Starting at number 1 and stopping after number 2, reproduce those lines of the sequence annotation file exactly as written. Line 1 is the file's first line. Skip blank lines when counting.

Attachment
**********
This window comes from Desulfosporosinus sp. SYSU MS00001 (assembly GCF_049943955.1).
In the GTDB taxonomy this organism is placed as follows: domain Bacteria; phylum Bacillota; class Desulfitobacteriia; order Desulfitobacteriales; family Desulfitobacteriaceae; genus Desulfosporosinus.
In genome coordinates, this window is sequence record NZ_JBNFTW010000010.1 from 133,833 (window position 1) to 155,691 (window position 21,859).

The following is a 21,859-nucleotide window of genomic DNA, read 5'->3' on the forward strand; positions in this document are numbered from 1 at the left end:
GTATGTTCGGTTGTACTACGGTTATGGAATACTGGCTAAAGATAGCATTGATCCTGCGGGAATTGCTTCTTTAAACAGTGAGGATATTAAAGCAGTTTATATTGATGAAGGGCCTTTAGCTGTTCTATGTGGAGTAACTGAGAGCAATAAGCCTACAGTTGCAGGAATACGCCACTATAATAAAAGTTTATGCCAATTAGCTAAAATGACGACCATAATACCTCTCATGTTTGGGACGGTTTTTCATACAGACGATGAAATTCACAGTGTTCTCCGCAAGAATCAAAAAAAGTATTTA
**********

This window comes from Desulfosporosinus sp. SYSU MS00001 (assembly GCF_049943955.1).
In the GTDB taxonomy this organism is placed as follows: domain Bacteria; phylum Bacillota; class Desulfitobacteriia; order Desulfitobacteriales; family Desulfitobacteriaceae; genus Desulfosporosinus.